Software and Hardware Tools

Now we revisit the purpose of your lab and what types of evidence items you will be examining. Having the proper software and hardware is critical to your operations. What types of devices will you be examining (PCs, servers, tablets, smartphones, USB drives, DVRs, game consoles)? What types of operating systems and file systems will you need to examine? Will these include Windows, Mac/iOS, Linux/Unix, Android, Chrome, NTFS, FAT, YAFFS, and EXT?

On top of these things you will need to consider even more granular processing that may be required, such as exploring SQL databases, viewing PLIST files, handling EXIF information, and capturing live memory to name just a few. One final area that should not be overlooked is your ability to extract, export, search, and convert different types of data. Most labs need robust utilities to handle these operations. One such example is having the ability to search through email files and export results to PST, EML, or MSG file types.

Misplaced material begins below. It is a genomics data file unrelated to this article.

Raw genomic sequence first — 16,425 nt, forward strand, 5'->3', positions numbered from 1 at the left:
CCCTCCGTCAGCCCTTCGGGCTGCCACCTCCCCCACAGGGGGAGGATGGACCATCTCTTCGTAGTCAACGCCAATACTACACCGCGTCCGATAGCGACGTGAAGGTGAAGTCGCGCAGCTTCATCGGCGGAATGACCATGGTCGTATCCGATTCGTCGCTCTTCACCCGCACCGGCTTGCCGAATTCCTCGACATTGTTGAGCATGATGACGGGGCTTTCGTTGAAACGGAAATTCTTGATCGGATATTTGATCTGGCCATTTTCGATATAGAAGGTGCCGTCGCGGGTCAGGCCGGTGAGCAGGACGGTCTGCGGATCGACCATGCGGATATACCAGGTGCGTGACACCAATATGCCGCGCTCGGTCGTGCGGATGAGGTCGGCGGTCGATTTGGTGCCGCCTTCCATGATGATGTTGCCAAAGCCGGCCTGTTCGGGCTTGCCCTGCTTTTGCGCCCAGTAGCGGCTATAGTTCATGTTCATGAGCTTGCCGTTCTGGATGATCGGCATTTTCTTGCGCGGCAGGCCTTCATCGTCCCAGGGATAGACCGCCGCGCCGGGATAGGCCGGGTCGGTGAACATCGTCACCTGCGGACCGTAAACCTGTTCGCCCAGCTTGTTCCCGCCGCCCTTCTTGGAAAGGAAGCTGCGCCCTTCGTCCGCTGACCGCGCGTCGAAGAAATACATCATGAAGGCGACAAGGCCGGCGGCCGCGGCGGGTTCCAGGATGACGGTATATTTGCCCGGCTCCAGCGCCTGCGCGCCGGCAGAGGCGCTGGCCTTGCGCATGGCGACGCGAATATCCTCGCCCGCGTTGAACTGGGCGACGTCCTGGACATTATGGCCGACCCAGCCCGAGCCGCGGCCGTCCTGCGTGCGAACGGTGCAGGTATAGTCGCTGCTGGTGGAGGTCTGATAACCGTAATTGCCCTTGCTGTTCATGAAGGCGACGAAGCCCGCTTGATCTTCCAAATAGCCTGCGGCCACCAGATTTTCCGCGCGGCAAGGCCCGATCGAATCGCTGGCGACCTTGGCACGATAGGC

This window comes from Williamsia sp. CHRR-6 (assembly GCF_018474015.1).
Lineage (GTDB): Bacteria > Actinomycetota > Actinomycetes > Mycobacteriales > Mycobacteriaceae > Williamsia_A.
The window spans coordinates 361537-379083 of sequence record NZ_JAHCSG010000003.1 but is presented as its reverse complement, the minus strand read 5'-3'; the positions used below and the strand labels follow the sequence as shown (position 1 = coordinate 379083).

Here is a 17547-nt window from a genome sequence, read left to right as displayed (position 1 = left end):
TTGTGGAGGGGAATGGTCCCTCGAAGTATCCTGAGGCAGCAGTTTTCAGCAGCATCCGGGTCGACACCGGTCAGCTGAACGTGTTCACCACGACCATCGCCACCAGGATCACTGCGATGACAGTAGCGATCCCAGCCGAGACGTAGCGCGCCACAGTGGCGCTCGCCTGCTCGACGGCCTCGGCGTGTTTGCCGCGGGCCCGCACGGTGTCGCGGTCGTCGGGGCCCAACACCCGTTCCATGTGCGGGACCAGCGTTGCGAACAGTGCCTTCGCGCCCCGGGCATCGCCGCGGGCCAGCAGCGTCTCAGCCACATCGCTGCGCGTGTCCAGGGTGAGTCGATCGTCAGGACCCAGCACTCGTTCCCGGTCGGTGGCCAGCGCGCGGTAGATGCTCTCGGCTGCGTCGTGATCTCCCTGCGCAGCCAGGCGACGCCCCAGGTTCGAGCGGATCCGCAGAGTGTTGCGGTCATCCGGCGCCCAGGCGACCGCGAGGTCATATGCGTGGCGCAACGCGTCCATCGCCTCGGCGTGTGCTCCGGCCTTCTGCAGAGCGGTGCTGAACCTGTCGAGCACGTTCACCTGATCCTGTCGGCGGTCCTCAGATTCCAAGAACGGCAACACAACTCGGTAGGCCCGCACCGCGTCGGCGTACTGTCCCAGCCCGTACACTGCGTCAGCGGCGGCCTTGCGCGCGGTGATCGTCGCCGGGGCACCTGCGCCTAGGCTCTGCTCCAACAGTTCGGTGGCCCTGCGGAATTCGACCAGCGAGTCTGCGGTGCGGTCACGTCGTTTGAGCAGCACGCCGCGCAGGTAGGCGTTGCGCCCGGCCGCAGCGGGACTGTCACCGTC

Once you have a handle on the extent of your lab’s capabilities then you can start identifying the appropriate software applications and hardware devices you will need. Some of your software will likely be commercial in nature while some of it will be open source or freeware (many useful tools can be downloaded for free). I would highly recommend that you spend time researching your software tools, talk with others in the forensic community for recommendations, and contact vendors for trial versions of their products. Software can get very expensive so do your due diligence before making your purchases.

A variety of hardware tools will also need to be considered for your lab. Some of these items will include forensic bridges (write blockers), forensic duplicators (imaging tools), data wiping/sanitation devices, forensic workstations, and media docking stations. Of course, you will also need a wide variety of cables, adapters, traditional tool kits, and specialized tool kits for working on the variety of evidence items that you will be subjected to. Depending on the services your lab will provide you may also need additional hardware for JTAG and chip-off processing, mobile device repair and data recovery.